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Allison’s Friday Favorites: Sky Blue FC leads NWSL to century mark

Players celebrate a Sam Kerr goal during Sky Blue FC's 100th regular-season game. (photo copyright Katie Cahalin for The Equalizer)

Players celebrate a Sam Kerr goal during Sky Blue FC’s 100th regular-season game. (photo copyright Katie Cahalin for The Equalizer)

Last Saturday, Sky Blue FC played one of the craziest games in NWSL history. Down two goals to nil late into the second half, the team, led by Australian striker Sam Kerr, surged to an improbable comeback win over FC Kansas City. Sky Blue’s thrilling 3-2 win was historic for a number of reasons: Kerr’s hat trick was the first in WPS or NWSL history at Yurcak Field, her third goal set Sky Blue’s single-season scoring record, and her second saw her beat the all-time NWSL goals record. Not only that, but her third goal, the game winner, tied her for the lead in this season’s Golden Boot race.

But the game is historic for a much bigger reason. The game was Sky Blue’s 100th regular season match, making it the first ever American professional women’s soccer team to hit the century mark.

Although the NWSL was formed after the Women’s United Soccer Association (WUSA) and Women’s Professional Soccer (WPS), both of those leagues folded after only three seasons, ending well before their clubs could hit the 100-game milestone. Last Saturday marks the first time a pro WoSo league in this country has survived long enough for teams, and soon players, to hit the regular-season century mark. Over the next two weekends, each of the original eight NWSL clubs will also play their 100th games.

Over the past five seasons, the league has created some extremely memorable moments for fans of every team. Seattle became the NWSL’s version of Drake, starting at the bottom and steadily climbing to win back-to-back Shields, only to be denied in the NWSL Final each time by FC Kansas City. In the process, the Portland-Seattle rivalry become one of the fiercest in women’s soccer, and each edition of the Cascadia Clash brings nothing but high-octane excitement to the field.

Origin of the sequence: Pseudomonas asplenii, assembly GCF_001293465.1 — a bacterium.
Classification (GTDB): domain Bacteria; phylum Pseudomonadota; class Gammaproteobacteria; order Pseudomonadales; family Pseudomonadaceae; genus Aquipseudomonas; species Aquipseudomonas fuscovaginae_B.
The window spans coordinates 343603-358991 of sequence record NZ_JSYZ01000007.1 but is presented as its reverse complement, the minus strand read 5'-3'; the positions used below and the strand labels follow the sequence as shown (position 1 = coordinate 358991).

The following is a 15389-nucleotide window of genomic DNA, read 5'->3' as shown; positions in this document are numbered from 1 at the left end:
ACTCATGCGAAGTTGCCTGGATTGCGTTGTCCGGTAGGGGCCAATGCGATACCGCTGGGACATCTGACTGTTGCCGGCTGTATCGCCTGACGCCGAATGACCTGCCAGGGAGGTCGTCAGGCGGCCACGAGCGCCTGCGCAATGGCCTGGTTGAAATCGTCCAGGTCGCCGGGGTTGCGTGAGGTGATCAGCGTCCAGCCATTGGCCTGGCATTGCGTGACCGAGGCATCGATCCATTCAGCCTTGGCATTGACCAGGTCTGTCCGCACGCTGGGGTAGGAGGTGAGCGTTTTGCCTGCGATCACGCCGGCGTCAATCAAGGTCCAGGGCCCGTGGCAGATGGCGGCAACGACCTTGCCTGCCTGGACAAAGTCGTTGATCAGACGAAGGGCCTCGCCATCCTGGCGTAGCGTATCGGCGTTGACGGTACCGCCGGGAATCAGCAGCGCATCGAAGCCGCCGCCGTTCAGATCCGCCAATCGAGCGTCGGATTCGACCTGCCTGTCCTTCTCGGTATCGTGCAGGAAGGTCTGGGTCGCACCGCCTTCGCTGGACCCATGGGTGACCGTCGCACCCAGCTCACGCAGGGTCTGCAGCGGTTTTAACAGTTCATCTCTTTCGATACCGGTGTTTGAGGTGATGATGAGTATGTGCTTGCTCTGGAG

International players have come and gone while on national team duty, bringing back Olympic medals and World Cup trophies with them. In their absences, the league was sustained by the likes of Kealia Ohai, Lynn Williams and Jess Fishlock, all of whom have become household names among WoSo fans since. Crystal Dunn, notoriously left off the USWNT’s World Cup roster, used that disappointment to fuel her Golden Boot and MVP season for the Spirit, resulting in a regular spot with the national team in the years since.

The Houston Dash and Orlando Pride joined the league as expansion teams, and the Pride made history in each of its first two seasons by breaking the league attendance record and bringing the biggest player in the women’s game, Marta, to the NWSL. The Western New York Flash won the NWSL Championship in dramatic fashion, only to be sold and relocated months later. Now the Courage continue where the Flash left off, sitting at the top of the table and challenging teams like Sky Blue, currently sitting in third, to try to unseat them.

“It’s pretty cool, you know? It’s been exciting to see the NWSL continue on past that kind of doomed third year, and it’s nice to have been with one team this entire time and kind of feel that allegiance to a club and to Jersey,” Sky Blue FC defender Kelley O’Hara told The Equalizer.

O’Hara was one of Sky Blue’s NWSL-era founding players and is now, along with defender Christie Pearce and midfielder Taylor Lytle (both of whom were involved with the team during its WPS days), one of only three players remaining from that 2013 squad. For them, having been with the team since its start made being a part of its 100th game even more special, especially considering everything the team and league have had to overcome to get to this point.